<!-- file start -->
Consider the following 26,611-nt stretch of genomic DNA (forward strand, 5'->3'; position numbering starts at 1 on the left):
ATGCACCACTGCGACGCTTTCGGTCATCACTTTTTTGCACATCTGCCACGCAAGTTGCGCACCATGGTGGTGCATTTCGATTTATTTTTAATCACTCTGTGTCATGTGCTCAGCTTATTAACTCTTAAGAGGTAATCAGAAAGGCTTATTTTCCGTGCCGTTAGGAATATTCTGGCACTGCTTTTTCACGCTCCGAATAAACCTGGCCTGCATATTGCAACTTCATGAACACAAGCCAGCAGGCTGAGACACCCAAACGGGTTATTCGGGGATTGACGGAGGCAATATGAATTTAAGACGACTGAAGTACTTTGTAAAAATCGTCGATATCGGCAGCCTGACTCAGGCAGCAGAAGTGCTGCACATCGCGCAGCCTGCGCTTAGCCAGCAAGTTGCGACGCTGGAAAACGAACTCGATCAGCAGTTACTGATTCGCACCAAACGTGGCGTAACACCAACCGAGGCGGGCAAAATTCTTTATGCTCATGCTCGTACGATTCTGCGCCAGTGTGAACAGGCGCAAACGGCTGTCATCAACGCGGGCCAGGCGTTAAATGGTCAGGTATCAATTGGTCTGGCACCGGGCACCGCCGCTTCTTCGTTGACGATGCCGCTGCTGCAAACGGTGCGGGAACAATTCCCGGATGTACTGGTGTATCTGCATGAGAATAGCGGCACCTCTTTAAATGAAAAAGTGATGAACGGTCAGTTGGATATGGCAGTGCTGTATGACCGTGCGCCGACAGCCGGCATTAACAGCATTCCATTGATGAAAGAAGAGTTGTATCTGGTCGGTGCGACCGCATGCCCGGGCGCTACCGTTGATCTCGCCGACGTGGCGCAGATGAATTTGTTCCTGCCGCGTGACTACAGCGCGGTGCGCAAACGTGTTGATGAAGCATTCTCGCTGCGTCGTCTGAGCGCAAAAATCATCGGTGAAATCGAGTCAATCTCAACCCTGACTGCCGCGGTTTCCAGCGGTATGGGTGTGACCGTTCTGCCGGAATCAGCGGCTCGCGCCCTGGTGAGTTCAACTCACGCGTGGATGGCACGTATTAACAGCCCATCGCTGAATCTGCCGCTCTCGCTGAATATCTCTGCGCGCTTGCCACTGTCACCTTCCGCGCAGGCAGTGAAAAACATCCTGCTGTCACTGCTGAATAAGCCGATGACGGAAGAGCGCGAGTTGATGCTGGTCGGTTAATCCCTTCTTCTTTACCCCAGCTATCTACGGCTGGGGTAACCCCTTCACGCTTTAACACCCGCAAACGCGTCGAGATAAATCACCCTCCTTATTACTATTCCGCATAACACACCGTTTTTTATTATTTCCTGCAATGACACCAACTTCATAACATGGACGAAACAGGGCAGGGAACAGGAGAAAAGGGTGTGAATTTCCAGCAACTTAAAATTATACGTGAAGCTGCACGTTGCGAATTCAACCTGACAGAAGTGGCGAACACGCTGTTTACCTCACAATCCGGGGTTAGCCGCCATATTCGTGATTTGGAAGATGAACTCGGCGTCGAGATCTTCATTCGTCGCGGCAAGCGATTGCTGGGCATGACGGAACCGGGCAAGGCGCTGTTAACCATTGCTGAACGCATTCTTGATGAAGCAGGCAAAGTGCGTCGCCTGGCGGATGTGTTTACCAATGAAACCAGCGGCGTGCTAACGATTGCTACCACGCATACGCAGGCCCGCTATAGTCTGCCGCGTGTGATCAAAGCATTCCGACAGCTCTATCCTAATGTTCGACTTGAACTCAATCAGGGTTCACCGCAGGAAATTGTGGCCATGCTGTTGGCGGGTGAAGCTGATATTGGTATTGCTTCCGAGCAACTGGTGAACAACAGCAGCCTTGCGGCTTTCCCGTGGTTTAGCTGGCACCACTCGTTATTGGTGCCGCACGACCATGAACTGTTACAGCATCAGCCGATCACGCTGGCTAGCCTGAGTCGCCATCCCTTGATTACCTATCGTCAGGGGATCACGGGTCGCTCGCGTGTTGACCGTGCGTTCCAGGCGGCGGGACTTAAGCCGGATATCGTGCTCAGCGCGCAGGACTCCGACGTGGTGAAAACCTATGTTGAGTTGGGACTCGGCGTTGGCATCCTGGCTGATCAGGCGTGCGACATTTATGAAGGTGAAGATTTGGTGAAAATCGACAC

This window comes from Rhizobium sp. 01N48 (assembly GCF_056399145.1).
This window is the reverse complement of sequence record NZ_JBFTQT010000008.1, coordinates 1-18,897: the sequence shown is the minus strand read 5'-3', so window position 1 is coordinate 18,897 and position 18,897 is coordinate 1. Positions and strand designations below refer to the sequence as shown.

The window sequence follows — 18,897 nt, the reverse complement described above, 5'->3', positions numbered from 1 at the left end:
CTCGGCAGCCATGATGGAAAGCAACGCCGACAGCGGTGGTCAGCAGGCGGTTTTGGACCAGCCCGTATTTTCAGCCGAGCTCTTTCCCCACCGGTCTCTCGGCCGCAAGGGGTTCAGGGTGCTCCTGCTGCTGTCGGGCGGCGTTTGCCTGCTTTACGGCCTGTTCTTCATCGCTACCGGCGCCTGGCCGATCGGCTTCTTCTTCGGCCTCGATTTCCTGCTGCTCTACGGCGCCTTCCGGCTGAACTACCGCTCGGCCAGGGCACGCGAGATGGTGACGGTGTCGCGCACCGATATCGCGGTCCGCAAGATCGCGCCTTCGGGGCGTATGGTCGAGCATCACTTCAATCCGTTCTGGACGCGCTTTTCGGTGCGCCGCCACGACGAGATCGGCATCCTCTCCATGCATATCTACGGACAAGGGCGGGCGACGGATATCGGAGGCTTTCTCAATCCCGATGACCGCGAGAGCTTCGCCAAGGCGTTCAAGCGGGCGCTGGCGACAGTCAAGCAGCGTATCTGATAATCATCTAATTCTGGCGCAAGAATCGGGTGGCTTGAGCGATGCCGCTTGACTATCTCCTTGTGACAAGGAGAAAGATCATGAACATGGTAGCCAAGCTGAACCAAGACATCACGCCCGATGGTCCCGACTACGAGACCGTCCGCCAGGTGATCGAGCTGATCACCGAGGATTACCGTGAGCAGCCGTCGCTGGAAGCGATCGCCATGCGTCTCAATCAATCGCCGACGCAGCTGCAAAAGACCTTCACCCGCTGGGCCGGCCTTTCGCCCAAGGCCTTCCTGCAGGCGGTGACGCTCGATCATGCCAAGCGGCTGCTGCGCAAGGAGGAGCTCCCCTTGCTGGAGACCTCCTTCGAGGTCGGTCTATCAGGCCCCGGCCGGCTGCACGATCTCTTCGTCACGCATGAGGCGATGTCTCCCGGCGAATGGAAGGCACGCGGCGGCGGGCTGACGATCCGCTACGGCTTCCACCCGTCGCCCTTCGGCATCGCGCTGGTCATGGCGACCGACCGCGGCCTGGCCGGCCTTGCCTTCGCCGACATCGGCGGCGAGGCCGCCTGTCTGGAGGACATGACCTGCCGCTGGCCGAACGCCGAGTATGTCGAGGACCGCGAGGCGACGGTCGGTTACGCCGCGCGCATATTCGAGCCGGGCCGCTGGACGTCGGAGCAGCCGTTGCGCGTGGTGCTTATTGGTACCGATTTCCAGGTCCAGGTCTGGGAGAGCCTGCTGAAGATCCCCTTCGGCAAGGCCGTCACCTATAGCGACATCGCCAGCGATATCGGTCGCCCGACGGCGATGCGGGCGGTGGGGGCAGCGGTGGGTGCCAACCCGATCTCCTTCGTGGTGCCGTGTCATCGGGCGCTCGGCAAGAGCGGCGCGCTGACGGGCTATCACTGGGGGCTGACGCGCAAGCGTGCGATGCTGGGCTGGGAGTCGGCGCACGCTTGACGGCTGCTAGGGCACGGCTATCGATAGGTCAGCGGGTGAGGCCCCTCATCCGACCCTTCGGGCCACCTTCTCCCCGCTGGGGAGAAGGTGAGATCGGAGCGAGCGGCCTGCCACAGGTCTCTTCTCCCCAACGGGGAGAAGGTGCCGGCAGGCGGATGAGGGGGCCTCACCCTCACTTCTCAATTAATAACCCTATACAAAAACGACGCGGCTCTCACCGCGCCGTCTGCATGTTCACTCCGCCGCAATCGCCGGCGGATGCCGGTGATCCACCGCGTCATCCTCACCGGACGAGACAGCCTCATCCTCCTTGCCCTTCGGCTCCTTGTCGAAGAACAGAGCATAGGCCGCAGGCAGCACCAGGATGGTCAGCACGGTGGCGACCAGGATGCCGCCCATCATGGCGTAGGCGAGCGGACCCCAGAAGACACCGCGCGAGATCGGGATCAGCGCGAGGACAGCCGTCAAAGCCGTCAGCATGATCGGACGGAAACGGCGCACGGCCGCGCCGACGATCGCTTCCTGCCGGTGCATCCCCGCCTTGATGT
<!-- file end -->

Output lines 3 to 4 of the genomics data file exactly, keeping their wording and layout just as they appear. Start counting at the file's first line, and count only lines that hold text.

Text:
This window comes from Rhizobium sp. 01N48 (assembly GCF_056399145.1).
This window is the reverse complement of sequence record NZ_JBFTQT010000008.1, coordinates 1-18,897: the sequence shown is the minus strand read 5'-3', so window position 1 is coordinate 18,897 and position 18,897 is coordinate 1. Positions and strand designations below refer to the sequence as shown.